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Relative Momentum Index (RMI)
Roger Altman introduced the Relative Momentum Index as a sort of the Relative Strength Index (RSI) in Technical Analysis of Stocks & Commodities magazine of the February 1993. The Relative Momentum Index doesn't count up and down days from close to close as the RSI does, but it counts up and down days from the close relative to a close n-days ago (where n is not limited to 1 as required by the RSI).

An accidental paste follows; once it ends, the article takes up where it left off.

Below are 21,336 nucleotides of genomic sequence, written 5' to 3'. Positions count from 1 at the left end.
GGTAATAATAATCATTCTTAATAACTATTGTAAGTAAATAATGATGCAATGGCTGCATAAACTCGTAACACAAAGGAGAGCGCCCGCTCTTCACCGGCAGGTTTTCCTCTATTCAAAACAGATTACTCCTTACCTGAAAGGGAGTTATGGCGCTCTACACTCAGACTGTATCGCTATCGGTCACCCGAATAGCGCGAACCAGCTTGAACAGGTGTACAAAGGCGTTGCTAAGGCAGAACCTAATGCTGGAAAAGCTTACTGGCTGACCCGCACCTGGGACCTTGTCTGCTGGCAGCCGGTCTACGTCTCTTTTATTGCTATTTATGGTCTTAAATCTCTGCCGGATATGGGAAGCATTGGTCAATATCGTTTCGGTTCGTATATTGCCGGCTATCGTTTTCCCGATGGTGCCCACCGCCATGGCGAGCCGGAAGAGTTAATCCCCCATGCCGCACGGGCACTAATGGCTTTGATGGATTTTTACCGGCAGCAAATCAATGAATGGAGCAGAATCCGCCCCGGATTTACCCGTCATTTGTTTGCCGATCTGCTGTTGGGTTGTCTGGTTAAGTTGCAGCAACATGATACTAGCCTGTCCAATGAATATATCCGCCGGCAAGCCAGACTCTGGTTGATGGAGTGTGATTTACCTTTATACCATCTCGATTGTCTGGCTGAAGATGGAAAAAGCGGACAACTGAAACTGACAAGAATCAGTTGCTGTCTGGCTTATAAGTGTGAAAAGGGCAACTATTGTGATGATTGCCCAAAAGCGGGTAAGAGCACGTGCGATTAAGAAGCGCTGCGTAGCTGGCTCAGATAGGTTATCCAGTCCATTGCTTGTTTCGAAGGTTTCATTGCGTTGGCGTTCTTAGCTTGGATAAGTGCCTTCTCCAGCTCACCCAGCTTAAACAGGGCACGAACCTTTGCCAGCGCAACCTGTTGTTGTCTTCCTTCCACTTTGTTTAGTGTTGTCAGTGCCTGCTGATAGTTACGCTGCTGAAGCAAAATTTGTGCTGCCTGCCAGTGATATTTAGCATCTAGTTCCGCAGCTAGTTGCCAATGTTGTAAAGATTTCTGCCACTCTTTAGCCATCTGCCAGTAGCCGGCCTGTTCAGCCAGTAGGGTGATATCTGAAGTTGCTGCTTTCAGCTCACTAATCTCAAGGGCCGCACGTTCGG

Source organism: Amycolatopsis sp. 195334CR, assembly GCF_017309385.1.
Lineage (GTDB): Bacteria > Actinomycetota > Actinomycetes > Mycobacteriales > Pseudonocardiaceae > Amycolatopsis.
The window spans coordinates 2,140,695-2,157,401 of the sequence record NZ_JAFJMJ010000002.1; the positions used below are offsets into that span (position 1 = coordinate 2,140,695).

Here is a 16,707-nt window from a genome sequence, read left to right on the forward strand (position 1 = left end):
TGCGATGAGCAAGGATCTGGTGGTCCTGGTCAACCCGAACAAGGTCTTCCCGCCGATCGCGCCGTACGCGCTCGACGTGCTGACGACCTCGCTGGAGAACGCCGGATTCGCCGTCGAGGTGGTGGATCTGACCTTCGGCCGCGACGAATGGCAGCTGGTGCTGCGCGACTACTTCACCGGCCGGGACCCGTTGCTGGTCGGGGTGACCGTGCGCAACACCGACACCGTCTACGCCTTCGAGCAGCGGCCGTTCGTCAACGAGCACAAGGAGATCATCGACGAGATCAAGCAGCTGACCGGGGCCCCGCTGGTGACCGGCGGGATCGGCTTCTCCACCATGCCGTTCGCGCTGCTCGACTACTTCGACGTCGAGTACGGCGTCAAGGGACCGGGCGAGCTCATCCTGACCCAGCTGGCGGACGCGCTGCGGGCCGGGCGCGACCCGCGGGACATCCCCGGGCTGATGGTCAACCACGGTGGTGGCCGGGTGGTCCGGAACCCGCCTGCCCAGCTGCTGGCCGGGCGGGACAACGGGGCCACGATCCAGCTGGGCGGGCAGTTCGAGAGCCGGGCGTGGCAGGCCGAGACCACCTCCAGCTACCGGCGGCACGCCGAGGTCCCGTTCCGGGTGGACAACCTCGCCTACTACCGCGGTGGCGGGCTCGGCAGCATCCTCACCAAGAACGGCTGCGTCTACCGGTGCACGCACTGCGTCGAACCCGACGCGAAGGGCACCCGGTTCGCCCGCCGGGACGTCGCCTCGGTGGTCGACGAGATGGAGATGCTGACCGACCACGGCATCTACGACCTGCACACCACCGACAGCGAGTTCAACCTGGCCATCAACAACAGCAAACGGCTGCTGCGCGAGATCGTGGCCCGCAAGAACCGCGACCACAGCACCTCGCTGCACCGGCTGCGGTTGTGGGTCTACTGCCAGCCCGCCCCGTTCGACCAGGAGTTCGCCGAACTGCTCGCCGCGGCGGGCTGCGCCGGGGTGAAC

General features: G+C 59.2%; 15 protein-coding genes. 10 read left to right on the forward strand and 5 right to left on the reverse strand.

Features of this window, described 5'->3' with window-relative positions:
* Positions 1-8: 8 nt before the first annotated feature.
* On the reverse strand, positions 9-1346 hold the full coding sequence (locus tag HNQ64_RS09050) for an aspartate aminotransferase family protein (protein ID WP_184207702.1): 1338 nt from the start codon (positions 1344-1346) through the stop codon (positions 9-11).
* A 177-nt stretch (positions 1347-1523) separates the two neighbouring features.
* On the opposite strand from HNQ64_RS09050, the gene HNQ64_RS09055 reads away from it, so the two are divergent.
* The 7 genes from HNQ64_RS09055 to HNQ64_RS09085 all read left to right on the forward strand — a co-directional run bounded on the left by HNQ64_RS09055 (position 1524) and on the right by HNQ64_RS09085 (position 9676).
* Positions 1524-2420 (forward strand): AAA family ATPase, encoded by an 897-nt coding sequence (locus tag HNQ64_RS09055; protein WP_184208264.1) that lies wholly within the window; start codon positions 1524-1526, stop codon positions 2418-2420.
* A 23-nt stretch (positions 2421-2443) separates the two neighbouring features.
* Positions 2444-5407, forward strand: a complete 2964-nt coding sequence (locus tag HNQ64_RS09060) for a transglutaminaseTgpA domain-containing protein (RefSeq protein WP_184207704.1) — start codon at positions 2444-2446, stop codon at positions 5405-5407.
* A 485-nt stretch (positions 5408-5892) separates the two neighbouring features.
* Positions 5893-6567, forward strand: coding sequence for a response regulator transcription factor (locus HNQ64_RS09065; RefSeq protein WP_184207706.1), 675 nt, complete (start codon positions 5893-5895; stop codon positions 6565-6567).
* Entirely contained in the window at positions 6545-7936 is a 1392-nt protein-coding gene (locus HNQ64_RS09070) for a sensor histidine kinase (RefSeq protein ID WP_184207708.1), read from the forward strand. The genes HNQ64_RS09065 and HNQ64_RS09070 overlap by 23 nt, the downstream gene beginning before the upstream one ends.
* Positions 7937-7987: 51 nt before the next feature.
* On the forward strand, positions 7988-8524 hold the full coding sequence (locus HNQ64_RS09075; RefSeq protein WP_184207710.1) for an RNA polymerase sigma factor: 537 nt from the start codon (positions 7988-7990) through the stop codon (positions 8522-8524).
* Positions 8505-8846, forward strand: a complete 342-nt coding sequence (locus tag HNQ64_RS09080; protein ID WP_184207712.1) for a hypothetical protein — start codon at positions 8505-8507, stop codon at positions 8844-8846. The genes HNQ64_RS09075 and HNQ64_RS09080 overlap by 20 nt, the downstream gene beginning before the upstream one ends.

Like in case of all overbought/oversold indicators, the RMI shows similar positive and negative sides. When the markets are in strong trend, the RMI will stay at overbought or oversold levels for a long period. Otherwise, the RMI conduces so that it predictably fluctuates between an overbought level of 70 to 90 and an oversold level of 10 to 30. While the RSI differs from the price, the price will ultimately improve in the course of the index.